Maybe it's my age, maybe it's the cumulative effect of the unrelentingly depressing pandemic situation but I'm feeling I'm at a place where I might soon withdraw from engaging with others on my once-favorite subject for engagement. I've had to accept I can't help you find relief, bb, and you're someone I care about. Maybe that's one of the 'lessons' I've had to learn? If so it's left me feeling I might now have insufficient enthusiasm to keep trying to help those I don't know or care about.

    Some, perhaps most, seem to need to experience something specific to feel confident about survival. For most a medium may be the most likely person to provide it although a tiny few receive direct, personal evidence. I've tried for many years to do what little I can to point folk in a direction I think might help them but I'm losing that sense of purpose. I can't help anyone directly and feel that inability intensely. Perhaps it's time I accepted that bashing my head against a brick wall results only in personal injury - maybe it's time I stopped.

    This website's founder has moved away and increasingly I'm thinking it's my time to do the same, perhaps just curating in future to keep things tidy.
  6. bluebird

    bluebird Major Contributor

    Please don't stop on my account! I am truly sorry if my responses in this thread (or any of my posts/responses here, over the years) have made you feel that you should give up, or that you aren't making a difference. I promise, you have made a difference, to me. You haven't been able to convince me definitively of the existence of an afterlife, but that isn't your fault -- no one could convince me of that other than my husband (either directly or possibly via a medium who was able to provide very detailed/specific information). However, you have helped to lessen my pain a little bit, just by listening, by sharing your knowledge, and mainly by being caring and non-judgemental despite the differences in our viewpoints.

    If you need to stop or take a break from this site and these topics in order to maintain your emotional/mental health during the current apocalypse, then I understand, and you should do what you need to do in order to stay well. But please don't stop just because you feel you haven't helped me, because I swear that is not the case. {{{{hugs}}}}

    p.s. Also -- while many of my posts on this site do have to do with my love for my husband, my pain due to his death, etc., my last couple of responses in this particular thread did not come from pain. To me, they were more of a philosophical thought-exercise, an intellectual discussion. I wasn't expecting you to prove to me the existence of an afterlife, I was just trying to explore the topic philosophically. So please don't worry.

    p.p.s. So has Roberta left the site permanently? I know she hasn't been around, but I wasn't aware she had left altogether (if that is the case). If she has, can we now discuss politics on ALF, in the off-topics section?
  7. mac

    mac Staff Member

    thanks for your consideration, bb :) Please don't be concerned, though, that you're the cause of any decision I've made. BUT I listen to you and I take notice of you and your situation is important to me. I did realise we were having a discussion outside of those circumstances. I remain sad I can't help you with the most important thing in your life but I think I realised and accepted that a long time ago. I am heartened I could offer a few crumbs of comfort but crumbs is indeed all they were.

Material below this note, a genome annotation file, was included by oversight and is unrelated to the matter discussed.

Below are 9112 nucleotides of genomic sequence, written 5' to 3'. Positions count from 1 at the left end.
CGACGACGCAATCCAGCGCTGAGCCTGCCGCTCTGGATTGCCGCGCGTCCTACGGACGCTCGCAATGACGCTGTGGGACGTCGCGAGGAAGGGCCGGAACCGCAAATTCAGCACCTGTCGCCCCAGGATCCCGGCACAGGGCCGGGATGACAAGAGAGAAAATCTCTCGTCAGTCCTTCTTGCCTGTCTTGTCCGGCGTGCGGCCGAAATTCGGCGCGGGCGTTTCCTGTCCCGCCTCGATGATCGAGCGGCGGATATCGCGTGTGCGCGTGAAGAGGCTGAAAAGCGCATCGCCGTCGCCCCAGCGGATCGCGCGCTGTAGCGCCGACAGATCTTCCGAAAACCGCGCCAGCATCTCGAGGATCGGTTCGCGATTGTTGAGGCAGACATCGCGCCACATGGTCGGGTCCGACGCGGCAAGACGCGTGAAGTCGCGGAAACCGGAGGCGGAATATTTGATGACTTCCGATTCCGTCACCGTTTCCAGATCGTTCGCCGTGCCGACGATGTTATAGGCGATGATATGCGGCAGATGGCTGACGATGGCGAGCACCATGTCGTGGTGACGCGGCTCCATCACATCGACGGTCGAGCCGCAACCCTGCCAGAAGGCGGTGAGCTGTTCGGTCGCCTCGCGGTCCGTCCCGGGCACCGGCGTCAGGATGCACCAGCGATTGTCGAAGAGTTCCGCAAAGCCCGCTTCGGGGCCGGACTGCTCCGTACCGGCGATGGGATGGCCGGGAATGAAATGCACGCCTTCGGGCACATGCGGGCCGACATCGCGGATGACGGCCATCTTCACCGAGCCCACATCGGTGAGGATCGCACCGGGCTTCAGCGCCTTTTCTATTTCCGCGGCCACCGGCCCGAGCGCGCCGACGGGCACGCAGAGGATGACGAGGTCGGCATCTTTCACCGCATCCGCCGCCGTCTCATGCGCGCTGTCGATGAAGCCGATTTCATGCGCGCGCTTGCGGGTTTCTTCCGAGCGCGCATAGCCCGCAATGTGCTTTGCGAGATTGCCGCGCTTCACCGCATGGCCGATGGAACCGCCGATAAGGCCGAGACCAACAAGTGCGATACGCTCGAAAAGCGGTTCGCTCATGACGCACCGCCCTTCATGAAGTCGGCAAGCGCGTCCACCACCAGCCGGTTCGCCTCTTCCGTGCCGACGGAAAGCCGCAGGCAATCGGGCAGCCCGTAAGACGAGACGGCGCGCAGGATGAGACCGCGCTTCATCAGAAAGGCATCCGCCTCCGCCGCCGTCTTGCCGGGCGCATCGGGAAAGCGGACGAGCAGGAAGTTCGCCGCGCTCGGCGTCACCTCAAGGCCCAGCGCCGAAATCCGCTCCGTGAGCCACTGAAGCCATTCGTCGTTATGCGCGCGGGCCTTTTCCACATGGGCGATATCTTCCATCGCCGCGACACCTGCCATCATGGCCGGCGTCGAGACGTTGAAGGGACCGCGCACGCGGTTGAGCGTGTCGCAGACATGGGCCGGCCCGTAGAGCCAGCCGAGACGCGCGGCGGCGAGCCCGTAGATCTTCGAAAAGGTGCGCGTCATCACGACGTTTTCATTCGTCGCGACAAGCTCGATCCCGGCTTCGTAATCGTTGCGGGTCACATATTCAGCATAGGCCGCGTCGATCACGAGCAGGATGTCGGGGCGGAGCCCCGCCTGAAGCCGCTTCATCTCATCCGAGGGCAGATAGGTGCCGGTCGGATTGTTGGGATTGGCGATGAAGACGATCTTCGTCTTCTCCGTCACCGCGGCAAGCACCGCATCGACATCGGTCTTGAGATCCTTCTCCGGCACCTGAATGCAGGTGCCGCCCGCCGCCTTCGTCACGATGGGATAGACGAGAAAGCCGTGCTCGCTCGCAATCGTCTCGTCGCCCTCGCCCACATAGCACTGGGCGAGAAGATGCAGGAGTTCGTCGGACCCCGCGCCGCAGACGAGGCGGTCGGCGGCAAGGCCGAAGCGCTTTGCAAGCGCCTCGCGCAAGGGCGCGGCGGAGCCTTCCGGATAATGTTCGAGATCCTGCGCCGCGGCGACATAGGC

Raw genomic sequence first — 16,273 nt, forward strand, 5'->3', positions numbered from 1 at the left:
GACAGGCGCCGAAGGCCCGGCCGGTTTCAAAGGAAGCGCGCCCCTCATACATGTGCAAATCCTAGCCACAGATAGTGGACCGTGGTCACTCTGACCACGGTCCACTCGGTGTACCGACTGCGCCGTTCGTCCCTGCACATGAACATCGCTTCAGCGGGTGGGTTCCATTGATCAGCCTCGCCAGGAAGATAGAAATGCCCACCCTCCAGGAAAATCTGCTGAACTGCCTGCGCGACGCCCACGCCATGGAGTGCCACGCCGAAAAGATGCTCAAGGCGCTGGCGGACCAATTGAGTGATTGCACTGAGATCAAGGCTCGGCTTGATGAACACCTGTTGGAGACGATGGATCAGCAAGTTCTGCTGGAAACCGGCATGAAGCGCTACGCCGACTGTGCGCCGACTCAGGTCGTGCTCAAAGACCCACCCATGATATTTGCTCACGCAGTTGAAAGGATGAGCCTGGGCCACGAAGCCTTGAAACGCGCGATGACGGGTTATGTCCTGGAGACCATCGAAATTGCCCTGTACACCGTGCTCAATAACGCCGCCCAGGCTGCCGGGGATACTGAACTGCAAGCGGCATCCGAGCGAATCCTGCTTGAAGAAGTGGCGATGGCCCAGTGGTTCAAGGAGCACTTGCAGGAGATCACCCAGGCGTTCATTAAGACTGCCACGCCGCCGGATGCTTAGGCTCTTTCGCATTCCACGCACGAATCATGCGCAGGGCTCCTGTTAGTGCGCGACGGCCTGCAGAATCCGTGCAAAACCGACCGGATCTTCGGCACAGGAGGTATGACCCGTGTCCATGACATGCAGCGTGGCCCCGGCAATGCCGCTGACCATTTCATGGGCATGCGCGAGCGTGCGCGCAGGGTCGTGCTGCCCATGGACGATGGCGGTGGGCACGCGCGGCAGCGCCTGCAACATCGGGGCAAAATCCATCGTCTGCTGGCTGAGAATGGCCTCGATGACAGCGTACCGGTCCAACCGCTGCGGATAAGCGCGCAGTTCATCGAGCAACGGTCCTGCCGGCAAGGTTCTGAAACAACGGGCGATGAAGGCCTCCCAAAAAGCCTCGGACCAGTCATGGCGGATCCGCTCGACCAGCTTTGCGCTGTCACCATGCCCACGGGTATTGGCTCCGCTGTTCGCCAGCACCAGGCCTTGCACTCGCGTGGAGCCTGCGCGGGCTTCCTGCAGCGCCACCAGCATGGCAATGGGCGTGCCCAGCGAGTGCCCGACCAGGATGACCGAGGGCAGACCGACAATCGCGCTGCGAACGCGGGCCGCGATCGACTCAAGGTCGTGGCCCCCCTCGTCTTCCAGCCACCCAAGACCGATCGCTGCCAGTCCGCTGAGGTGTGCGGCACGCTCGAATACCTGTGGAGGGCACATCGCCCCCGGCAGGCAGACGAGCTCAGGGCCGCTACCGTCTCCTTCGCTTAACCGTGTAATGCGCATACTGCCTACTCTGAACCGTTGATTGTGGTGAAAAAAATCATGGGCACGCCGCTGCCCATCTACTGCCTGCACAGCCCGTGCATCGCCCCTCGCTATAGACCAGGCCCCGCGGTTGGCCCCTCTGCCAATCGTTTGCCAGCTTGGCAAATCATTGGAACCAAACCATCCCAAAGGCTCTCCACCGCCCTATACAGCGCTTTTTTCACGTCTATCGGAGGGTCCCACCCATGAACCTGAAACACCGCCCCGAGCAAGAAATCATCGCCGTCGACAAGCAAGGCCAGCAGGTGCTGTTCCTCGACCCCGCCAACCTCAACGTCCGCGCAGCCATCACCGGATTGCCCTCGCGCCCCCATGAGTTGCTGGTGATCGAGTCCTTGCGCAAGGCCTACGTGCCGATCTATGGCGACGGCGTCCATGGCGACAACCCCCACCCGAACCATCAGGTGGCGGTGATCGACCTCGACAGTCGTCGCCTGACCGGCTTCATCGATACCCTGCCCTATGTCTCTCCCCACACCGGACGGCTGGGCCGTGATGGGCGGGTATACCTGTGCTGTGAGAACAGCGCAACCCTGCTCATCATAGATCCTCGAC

Our recent conversation hasn't precipitated a hasty decision but has helped clear and focus my thoughts about ALF. That conversation also helped clear and focus my thoughts about other places where I'm a more frequent contributor than I am here. I'm changing what I do, how I approach things, there too. Sometimes moments of clarity arrive unexpectedly and I see them as prompts from my friends unseen. Just acknowledging the things I did earlier today has lifted my spirits and your words helped me in getting there and I thank you. :) Now I know the right way for me, at least for the moment. Who knows what might happen after that? ;)

    I don't know if Roberta has left her website for good. All I know is the last time she signed in but she could be following everything from a distance. It remains her website, of course, and she's always said she won't allow political or religious discussions because they can become heated and divisive. Out of respect for her I wouldn't deviate from that.
  8. bluebird

    bluebird Major Contributor

    Well I'm glad that you aren't making any decision based on my situation and your kind attempts to help me with it. I will miss you, though, should you decide to be here less often, or to be less active here. Whatever you decide, I hope you are happy and well. I do hope you decide to still participate here.
    baob likes this.
  9. mac

    mac Staff Member

    thanks,bb :) I guess I'll be around doing the general housekeeping and maybe welcoming the occasional newcomer on behalf of ALF but I'm not sure about my participating. I will always try to help if I'm approached but I might not go beyond that.
    baob likes this.